Watchdog warns that graft is crippling the battle against poverty.
London: Corruption is crippling the battle against poverty and robbing oil-rich countries of their development potential, a respected global graft watchdog said on Wednesday in an annual report on sleaze.
Haiti and Bangladesh were perceived as the world’s most corrupt nations in the survey of 146 countries by Transparency International.
“This is an amazing evidence again that corruption is still rampant all over the world,” the organisation’s chairman, Peter Eigen, told a press conference in London.
“In most countries, economic policy is still perverted by corruption . . . and therefore poverty cannot be effectively addressed.”
The index by the Berlin-based watchdog looks at perceived corruption among public officials and politicians.
Just below the worst five countries were Paraguay and Azerbaijan, all seven of which scored less than two out of a best possible score of 10.
Sixty countries failed to score three out of 10, the mark corresponding to Transparency’s benchmark for “rampant corruption,” while 106, fully two-thirds of those surveyed, scored less than five.
The countries with the cleanest slate were Finland, New Zealand, Denmark, Iceland and Singapore.
Eigen said developing countries in particular must root out sleaze in public works if they hoped to improve the quality of life of their citizens.
“Corruption in large-scale public projects is a daunting obstacle to sustainable development, and results in a major loss of public funds needed for education, healthcare and poverty alleviation, both in developed and developing countries,” he said in a statement.
He added that nations rich in natural resources too often undermined their own prospects with widespread graft and kickbacks among local leaders and foreign investors.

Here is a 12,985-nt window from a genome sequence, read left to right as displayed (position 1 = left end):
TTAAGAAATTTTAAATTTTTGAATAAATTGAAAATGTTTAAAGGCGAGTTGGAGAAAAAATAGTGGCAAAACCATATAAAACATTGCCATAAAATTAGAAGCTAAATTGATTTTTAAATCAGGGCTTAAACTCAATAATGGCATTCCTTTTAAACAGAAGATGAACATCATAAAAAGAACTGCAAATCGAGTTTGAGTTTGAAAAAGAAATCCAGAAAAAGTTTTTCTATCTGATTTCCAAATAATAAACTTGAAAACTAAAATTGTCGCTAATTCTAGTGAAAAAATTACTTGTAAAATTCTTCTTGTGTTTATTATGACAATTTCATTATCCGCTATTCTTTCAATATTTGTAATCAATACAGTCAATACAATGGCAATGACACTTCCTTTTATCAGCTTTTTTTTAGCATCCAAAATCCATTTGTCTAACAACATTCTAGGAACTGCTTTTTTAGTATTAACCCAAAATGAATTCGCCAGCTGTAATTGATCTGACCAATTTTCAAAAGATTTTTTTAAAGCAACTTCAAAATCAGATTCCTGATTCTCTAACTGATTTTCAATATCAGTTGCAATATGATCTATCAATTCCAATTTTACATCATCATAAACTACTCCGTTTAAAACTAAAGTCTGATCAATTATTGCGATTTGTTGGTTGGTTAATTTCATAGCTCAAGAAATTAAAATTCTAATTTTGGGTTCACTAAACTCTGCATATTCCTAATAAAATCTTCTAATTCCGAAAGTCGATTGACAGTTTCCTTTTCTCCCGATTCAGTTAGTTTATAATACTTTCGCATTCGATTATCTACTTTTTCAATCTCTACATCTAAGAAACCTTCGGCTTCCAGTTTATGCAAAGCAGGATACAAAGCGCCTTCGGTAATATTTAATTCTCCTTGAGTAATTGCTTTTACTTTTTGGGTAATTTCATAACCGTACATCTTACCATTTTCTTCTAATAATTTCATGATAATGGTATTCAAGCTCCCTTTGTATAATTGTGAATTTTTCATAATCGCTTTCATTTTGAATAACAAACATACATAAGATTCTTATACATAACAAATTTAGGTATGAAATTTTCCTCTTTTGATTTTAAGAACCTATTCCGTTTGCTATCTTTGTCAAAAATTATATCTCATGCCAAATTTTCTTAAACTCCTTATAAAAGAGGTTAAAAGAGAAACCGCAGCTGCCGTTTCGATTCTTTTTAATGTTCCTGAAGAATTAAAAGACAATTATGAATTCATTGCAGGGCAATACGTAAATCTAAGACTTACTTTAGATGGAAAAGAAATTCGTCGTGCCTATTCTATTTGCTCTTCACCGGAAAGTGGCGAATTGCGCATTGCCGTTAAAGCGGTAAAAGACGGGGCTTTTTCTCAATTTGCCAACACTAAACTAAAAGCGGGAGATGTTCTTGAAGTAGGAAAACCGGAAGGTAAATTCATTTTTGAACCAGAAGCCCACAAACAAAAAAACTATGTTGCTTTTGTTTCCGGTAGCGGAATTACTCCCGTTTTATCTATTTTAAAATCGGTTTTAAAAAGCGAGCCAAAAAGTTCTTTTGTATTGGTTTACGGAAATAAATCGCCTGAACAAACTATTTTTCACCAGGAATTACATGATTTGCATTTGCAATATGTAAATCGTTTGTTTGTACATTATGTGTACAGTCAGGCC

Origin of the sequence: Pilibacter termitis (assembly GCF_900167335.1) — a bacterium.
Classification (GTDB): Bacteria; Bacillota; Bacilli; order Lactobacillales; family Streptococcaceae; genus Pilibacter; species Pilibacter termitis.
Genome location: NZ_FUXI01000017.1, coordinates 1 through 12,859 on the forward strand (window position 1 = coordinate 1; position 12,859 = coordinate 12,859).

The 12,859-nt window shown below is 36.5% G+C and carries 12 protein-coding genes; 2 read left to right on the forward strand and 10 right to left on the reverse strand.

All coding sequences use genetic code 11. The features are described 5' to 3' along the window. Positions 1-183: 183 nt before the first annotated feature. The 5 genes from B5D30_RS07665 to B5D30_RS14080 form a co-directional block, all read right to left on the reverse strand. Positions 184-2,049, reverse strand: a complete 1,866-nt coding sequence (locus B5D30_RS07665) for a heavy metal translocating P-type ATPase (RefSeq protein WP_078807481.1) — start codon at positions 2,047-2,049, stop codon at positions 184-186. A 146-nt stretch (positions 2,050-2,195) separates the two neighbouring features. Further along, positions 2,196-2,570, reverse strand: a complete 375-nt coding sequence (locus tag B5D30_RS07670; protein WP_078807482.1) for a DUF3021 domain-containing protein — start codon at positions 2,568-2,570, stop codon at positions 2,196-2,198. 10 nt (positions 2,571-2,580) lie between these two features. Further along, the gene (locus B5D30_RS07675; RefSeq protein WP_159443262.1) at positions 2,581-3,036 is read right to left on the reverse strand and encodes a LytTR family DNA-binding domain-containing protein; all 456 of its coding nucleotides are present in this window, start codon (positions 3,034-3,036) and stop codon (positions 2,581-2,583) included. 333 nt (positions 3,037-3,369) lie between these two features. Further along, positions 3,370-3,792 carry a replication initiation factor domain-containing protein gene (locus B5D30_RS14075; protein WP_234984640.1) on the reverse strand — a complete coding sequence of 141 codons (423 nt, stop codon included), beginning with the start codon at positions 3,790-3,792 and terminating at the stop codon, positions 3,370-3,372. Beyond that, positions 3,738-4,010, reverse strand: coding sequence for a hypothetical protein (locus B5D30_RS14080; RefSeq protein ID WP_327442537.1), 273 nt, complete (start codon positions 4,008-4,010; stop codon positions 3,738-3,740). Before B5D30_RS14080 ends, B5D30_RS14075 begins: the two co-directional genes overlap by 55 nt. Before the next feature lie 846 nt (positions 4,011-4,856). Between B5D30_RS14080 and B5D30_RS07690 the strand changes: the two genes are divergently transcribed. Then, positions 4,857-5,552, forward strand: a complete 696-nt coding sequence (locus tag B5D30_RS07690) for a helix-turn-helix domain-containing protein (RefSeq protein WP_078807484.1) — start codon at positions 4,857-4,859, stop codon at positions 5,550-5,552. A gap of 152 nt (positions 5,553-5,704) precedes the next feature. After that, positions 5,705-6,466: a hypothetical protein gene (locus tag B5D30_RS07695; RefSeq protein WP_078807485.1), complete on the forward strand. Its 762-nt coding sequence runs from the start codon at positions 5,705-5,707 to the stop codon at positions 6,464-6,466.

“Oil-rich Angola, Azerbaijan, Chad, Ecuador, Indonesia, Iran, Iraq, Kazakhstan, Libya, Nigeria, Russia, Sudan, Venezuela and Yemen all have extremely low scores,” he said.
“In these countries, public contracting in the oil sector is plagued by revenues vanishing into the pockets of western oil executives, middlemen and local officials.”
The anti-corruption official and Jeremy Carver, head of international law at the London firm Clifford Chance, said procurement of large-scale public contracts, such as those being disbursed for Iraq’s reconstruction, were potential sources of corruption.
Reffering to the US contractor Halliburton, winner of a multibillion-dollar no-bid contract from the US government for work in Iraq, Carver said:
“This is an absolutely clear example of what happens in the post-conflict zone.”
Eigen said: “Without strict anti-bribery measures, the reconstruction of Iraq will be wrecked by a wasteful diversion of resources to corrupt elites.”
Countries seen as most corrupt:
145: Haiti, Bangladesh 1.5
144: Nigeria 1.6
142: Chad, Myanmar, 1.7
133: Angola, Democratic Republic of Congo, Ivory
Coast, Georgia, Indonesia, 2
129: Cameroon, Iraq, Kenya, Pakistan, 2.1
122: Bolivia, Guatemala, Kazakhstan, Kyrgyzstan,
Niger, Sudan, Ukraine, 2.2
114: Republic of Congo, Ethiopia, Honduras, Moldova, Sierra Leone, Uzbekistan, Venezuela, Zimbabwe, 2.3
Countries seen as the cleanest:
49: Greece, Suriname, 4.3
48: Seychelles, 4.4
47: South Korea, 4.5
44: Kuwait, Lithuania,
South Africa, 4.6
42: Hungary, Italy, 4.8
39: Malaysia, Tunisia, 5.0
37: Jordan, 5.3
11: United Kingdom, 8.6
2: New Zealand, 9.6
1: Finland, 9.7
Michelle Hoffman, Business Report (South Africa), October 21, 2004